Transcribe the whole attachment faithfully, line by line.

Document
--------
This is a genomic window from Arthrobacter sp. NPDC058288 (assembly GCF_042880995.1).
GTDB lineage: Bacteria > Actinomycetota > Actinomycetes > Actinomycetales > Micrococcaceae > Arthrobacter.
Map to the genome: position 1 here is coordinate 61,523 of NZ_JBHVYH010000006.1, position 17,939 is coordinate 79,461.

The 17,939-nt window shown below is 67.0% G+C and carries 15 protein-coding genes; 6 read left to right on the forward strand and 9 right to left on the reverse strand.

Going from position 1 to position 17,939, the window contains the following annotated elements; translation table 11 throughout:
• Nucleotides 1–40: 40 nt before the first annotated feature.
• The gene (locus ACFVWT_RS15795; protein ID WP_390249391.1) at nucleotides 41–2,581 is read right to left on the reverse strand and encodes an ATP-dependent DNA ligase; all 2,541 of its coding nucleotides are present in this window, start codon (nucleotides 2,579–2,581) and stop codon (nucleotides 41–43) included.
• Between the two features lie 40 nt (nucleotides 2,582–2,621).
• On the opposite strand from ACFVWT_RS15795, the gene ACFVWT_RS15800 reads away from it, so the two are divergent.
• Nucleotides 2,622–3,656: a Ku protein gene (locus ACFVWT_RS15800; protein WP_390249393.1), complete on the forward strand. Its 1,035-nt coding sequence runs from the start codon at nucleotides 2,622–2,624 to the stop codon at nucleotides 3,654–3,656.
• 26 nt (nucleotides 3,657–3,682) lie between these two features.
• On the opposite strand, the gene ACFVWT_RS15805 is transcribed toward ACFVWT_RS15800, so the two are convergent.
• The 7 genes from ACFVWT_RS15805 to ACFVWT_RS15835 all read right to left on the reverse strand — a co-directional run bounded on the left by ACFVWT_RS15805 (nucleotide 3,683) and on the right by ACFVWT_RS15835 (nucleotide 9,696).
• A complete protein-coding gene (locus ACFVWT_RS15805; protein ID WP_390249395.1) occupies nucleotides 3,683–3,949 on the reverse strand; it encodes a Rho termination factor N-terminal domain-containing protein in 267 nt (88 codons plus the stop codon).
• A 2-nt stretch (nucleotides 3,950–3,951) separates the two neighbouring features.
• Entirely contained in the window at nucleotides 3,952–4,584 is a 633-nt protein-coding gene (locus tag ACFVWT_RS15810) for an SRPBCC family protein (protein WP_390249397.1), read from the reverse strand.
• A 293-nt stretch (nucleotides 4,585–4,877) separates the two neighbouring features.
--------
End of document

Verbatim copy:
This is a genomic window from Arthrobacter sp. NPDC058288 (assembly GCF_042880995.1).
GTDB lineage: Bacteria > Actinomycetota > Actinomycetes > Actinomycetales > Micrococcaceae > Arthrobacter.
Map to the genome: position 1 here is coordinate 61,523 of NZ_JBHVYH010000006.1, position 17,939 is coordinate 79,461.

The 17,939-nt window shown below is 67.0% G+C and carries 15 protein-coding genes; 6 read left to right on the forward strand and 9 right to left on the reverse strand.

Going from position 1 to position 17,939, the window contains the following annotated elements; translation table 11 throughout:
• Nucleotides 1–40: 40 nt before the first annotated feature.
• The gene (locus ACFVWT_RS15795; protein ID WP_390249391.1) at nucleotides 41–2,581 is read right to left on the reverse strand and encodes an ATP-dependent DNA ligase; all 2,541 of its coding nucleotides are present in this window, start codon (nucleotides 2,579–2,581) and stop codon (nucleotides 41–43) included.
• Between the two features lie 40 nt (nucleotides 2,582–2,621).
• On the opposite strand from ACFVWT_RS15795, the gene ACFVWT_RS15800 reads away from it, so the two are divergent.
• Nucleotides 2,622–3,656: a Ku protein gene (locus ACFVWT_RS15800; protein WP_390249393.1), complete on the forward strand. Its 1,035-nt coding sequence runs from the start codon at nucleotides 2,622–2,624 to the stop codon at nucleotides 3,654–3,656.
• 26 nt (nucleotides 3,657–3,682) lie between these two features.
• On the opposite strand, the gene ACFVWT_RS15805 is transcribed toward ACFVWT_RS15800, so the two are convergent.
• The 7 genes from ACFVWT_RS15805 to ACFVWT_RS15835 all read right to left on the reverse strand — a co-directional run bounded on the left by ACFVWT_RS15805 (nucleotide 3,683) and on the right by ACFVWT_RS15835 (nucleotide 9,696).
• A complete protein-coding gene (locus ACFVWT_RS15805; protein ID WP_390249395.1) occupies nucleotides 3,683–3,949 on the reverse strand; it encodes a Rho termination factor N-terminal domain-containing protein in 267 nt (88 codons plus the stop codon).
• A 2-nt stretch (nucleotides 3,950–3,951) separates the two neighbouring features.
• Entirely contained in the window at nucleotides 3,952–4,584 is a 633-nt protein-coding gene (locus tag ACFVWT_RS15810) for an SRPBCC family protein (protein WP_390249397.1), read from the reverse strand.
• A 293-nt stretch (nucleotides 4,585–4,877) separates the two neighbouring features.